SENIOR ADMINISTRATION OFFICIAL: All right, so if I was going to raise that issue. That's raised frequently by a number of people, asking if we're dealing with this. I think maybe the best thing is to reference -- the National Academy of Sciences did a study for us. It was published in June of 2018. It lists really what are the biodefense concerns in the age of synthetic biology. So I'd refer you back to that.

And there were a lot -- many departments participated and developing a framework for that study. And so, I can speak for the Department of Defense: That's going to be our guide as we move forward.

Q: Hi, thanks for the doing the call. This is Tom Howell from the Washington Times. Can you just kind of talk about the process? You mentioned something about a 12-month process. What are you going to be looking for? What's kind of the chain of command of how you report your findings? And how are those incorporated going forward?

SENIOR ADMINISTRATION OFFICIAL: Sure. Certainly the role of the Department of Health and Human Services in all this is basically to convene with three other co-chairs: Department of Defense, Department of Homeland Security, and the Department of Agriculture. But all the other agencies that have represented biodefense-related capabilities, notably EPA -- you can go down the list of the other federal agencies that do, and basically walk through the strategy and evaluate what is the ongoing level of effort in programmatics that are being committed to those different parts of the strategy with the intent that, after the period of time, is to provide a comprehensive evaluation of what is being done by whom, with the level of effort that will be reported back to the national security advisor, and then will be part a formal policy process that my colleague can probably elaborate on.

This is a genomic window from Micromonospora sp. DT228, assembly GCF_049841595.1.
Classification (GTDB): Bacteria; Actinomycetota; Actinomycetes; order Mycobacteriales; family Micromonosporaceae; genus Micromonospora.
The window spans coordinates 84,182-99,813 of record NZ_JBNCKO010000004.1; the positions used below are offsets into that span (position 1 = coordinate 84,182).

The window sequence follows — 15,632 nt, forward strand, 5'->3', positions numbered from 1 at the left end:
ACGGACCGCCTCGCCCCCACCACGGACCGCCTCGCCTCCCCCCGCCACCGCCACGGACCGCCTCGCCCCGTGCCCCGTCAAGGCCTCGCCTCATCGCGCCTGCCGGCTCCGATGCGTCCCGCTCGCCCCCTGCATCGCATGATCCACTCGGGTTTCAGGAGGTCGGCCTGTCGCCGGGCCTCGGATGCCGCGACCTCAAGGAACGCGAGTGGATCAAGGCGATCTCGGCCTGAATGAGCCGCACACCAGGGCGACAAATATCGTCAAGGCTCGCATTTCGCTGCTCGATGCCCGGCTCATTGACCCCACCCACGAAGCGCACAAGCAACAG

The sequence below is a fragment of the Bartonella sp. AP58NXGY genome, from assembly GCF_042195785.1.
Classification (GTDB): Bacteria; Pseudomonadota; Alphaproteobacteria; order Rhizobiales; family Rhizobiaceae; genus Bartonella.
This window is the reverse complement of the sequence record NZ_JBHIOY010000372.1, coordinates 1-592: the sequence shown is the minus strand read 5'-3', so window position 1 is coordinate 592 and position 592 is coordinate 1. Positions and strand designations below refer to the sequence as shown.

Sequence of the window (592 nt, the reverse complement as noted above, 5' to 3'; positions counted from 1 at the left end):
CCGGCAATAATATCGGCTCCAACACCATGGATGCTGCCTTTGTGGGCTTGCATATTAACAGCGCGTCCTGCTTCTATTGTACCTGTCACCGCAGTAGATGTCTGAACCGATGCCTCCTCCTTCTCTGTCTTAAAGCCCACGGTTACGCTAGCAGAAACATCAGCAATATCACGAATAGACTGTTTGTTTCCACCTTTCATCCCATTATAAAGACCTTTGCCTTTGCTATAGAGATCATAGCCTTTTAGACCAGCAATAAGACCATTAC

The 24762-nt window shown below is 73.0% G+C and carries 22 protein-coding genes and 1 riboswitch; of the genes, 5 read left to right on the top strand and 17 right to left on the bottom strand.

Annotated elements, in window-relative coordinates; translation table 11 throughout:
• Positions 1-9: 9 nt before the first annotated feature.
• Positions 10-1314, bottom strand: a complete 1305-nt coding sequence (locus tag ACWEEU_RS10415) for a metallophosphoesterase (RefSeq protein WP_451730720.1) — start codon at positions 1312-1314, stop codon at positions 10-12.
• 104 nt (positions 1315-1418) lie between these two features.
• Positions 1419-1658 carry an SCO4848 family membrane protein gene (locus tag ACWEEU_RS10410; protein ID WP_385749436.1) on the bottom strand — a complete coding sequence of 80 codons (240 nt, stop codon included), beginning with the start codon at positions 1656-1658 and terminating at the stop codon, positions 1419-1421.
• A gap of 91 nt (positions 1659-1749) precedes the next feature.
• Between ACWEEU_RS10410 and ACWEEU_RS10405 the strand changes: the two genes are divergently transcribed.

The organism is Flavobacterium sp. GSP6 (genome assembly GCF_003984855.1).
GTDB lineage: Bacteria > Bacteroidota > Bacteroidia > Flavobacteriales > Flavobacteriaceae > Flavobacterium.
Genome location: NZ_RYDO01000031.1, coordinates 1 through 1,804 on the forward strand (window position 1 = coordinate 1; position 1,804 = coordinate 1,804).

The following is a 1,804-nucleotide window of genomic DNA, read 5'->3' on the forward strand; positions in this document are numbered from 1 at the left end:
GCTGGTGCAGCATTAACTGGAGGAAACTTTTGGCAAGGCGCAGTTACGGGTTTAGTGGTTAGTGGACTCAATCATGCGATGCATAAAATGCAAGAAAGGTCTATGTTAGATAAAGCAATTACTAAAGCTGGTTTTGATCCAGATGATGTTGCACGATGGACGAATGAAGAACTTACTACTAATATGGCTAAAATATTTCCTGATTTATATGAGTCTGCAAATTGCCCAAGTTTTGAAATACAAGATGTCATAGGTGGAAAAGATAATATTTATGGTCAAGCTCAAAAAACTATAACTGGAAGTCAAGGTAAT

SENIOR ADMINISTRATION OFFICIAL: So, each year has HHS leading the coordination of the implementation of the process together with USDA and DHS and DOD. We will -- the (inaudible) will take that government-wide biodefense assessment and develop an interagency joint policy guidance on the priority areas in biodefense that will be used by departments and agencies in the annual budget request process.

So again, you've not had before this level of attention at the level of the National Security Advisor, at the level of the Secretary of HHS, on behalf of the President, on biodefense. I think it's something that we feel very strongly -- I mean, given, again, the centenary of the great influenza pandemic, given the 17-year anniversary of the anthrax attack.